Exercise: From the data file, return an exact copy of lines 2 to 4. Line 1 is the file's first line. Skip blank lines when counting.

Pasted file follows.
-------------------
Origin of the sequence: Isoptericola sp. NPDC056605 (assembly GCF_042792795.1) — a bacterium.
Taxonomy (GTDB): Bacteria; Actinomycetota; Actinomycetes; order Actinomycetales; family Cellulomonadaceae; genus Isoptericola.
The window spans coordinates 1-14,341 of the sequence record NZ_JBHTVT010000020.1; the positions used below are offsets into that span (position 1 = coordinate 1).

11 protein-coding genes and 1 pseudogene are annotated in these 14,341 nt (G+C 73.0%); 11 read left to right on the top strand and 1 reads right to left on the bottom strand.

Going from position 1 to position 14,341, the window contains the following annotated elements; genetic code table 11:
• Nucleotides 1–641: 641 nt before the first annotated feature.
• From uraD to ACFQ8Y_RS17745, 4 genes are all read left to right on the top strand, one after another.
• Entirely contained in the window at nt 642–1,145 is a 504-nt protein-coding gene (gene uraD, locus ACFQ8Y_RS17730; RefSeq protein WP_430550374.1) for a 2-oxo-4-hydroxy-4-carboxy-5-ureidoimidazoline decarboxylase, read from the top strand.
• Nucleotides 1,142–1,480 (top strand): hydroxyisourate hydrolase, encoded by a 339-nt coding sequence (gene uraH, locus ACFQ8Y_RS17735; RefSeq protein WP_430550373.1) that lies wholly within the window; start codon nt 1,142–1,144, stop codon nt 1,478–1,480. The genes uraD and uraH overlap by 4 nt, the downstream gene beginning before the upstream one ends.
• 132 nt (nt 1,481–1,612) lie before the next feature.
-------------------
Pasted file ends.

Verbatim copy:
Taxonomy (GTDB): Bacteria; Actinomycetota; Actinomycetes; order Actinomycetales; family Cellulomonadaceae; genus Isoptericola.
The window spans coordinates 1-14,341 of the sequence record NZ_JBHTVT010000020.1; the positions used below are offsets into that span (position 1 = coordinate 1).

11 protein-coding genes and 1 pseudogene are annotated in these 14,341 nt (G+C 73.0%); 11 read left to right on the top strand and 1 reads right to left on the bottom strand.